We love diners and breakfast all day, so when ever we are traveling around and spot a diner, we’ll stop in for a Western omelette or eggs over easy. Luckily we’ve been able to find them all over the country. I have a full section in my portfolio just of diner photographs.
New Hampshire is simply classic diner fan heaven with so many classic diners spread around the state! Here is a check list of diners to experience the next time you are traveling around New Hampshire:
We’ve haven’t even hit all of the diners in the state of New Hampshire but we’ve certainly been to our fair share in Vermont, Massachusetts, Maine as well as more far reaching spots in Montana, Florida and even diners in Canada.
My wife Wendy and I even “starred” in a TV commercial filmed in a diner on Prince Edward Island for the Atlantic Lottery. There I am at 27 seconds getting my 12% piece of the pie! Yum!
What if you had a great product to sell but it was invisible? How would you describe it to potential buyers? How about you get them to see how the wonderful qualities of the product? How would you attract potential buyers to said invisible product?
Selling products like artwork and fine art photographs online is much like selling an invisible product, because people search the Internet by using text based search engines. Sure there are image search features on search engines like Google but for the most part buyers search using text.
Even within an online gallery like Fine Art America, text searches are used to bring up a selection of artwork and fine art photographs from the massive database.
If a buyer can’t find your art, they can’t buy it. It’s as simple as that.
Keywords are the key to buyers finding your work
One of the most basic ways for your artwork and fine art photography to be found is via keywords. Keywords are descriptive words used to describe the image.
In essence you are trying to guess what word or words a potential buyer would use to find your artwork.
Another word for it: Index term, a term used as a keyword to retrieve documents in an information system such as a catalog or a search engine
Usually online art galleries or databases require anywhere from 10 to 50 keywords. You should start off with the first words that come to mind when looking at an image. What words would you used to classify the image on your computer to find it again in the future?
This quick, top of mind words are going to be the most valuable. For example, this photograph of a dog taking a photograph in the studios.
Right off the top of my head I’m going to think: dog, camera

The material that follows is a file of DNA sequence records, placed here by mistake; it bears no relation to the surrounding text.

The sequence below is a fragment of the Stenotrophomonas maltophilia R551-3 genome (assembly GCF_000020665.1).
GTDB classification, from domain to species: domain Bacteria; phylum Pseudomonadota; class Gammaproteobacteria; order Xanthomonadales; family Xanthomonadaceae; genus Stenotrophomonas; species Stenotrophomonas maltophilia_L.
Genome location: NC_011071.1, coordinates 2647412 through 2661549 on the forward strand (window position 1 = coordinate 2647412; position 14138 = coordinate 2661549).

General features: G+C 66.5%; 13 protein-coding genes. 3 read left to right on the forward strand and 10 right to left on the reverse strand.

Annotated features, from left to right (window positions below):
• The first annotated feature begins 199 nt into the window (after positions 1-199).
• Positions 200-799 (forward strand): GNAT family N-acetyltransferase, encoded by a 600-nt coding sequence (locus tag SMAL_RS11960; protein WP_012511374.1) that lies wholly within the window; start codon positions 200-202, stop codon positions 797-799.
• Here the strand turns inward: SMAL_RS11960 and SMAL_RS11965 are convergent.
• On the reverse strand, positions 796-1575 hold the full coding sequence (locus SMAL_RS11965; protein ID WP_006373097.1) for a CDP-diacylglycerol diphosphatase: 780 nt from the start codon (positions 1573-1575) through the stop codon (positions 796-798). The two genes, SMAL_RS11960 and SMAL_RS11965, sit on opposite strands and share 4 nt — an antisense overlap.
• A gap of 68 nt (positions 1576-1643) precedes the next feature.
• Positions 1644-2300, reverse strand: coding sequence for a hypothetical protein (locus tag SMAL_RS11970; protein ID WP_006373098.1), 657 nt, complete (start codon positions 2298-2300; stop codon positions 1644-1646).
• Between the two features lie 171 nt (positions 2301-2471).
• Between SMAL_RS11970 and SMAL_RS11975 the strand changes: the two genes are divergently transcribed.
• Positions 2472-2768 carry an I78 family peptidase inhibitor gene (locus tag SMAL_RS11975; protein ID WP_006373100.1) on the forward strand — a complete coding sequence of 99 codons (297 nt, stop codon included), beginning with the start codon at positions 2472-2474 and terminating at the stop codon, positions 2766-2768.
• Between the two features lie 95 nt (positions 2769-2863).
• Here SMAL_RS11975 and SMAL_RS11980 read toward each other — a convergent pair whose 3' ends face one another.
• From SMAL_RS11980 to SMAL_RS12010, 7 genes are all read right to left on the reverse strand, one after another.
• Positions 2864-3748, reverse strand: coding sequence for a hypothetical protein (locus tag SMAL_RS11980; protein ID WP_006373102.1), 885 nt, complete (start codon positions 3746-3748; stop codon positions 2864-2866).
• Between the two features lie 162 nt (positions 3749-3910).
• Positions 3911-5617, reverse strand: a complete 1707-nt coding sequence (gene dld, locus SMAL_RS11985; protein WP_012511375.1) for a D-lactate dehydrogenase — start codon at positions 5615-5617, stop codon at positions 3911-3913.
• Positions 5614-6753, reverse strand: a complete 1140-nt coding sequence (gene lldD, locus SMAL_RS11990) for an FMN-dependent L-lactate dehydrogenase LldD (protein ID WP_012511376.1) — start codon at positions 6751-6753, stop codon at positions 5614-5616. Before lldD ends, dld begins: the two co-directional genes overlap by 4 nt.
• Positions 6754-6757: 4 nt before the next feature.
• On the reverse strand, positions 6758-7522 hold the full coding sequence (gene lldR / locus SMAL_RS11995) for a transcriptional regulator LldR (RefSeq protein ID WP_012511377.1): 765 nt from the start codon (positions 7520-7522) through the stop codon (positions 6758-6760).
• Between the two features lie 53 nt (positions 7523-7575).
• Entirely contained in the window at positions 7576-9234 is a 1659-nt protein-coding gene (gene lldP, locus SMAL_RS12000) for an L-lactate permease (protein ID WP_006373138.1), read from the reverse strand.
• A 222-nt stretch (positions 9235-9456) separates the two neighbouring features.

Then I’m going to start getting more detailed and try to describe the image further with more detailed description words like:
I can faithfully say that I’ve never seen an old vintage red truck that I didn’t like. I don’t think my car can physically drive past an old red truck. Call it an obsession or some thing primal but I just love the look of old red farm trucks, especially found the wild.
It can be a completely restored, freshly waxed, just pulled out of the garage beauty or an aged, weathered and rusty old relic in a field. I just love the look of these vintage old workhorses.
If I had the money, my next prop purchase would be an old red farm truck that I could drive around and place in the country landscapes that surround my area. Forget about the prop guns, skulls, baskets, suitcases etc that I use, I’d be happy to transport them all around in my old red truck.
Of course I know nothing about cars so that might be a problem. Although I do understand that these old cars are much simpler than today’s computer driven vehicles so maybe it wouldn’t be such a problem to maintain it.
Even better would be to meet someone who owns a great old truck and would enjoy driving around the area parking it in the perfect spots for me to photograph. Anyone out there in the Upper Valley who owns a great old vehicle and meets this description? 😉
Photographing Vintage Cars in the Wilds of New England
Meanwhile I’ll just have to keep my eyes peeled and find them “in the wild” as I call it. Not in a car show but out in the open in their natural environments.
Sounds crazy right? Finding a beautiful old vintage car parked in the perfect spot ready to be photographed? Well luck favors the prepared and I’ve been lucky on a number of occasions. Partly because I’m out photographing a lot and partly because there are lot of great old cars still knocking about in New England at least when the weather is good. Something about Yankee thrift I suppose which as kept these old cars in top condition and stored away from the elements.
Bob Seger – Old Time Rock n Roll – The Distance Tour 1983
Did you know? At the lowest point of record sales, a Vinyl revival began in the mid 2000s. Worldwide sales of vinyl records have since increased every year since 2006. In 2015 music sales of vinyl records were back at the level of 1988.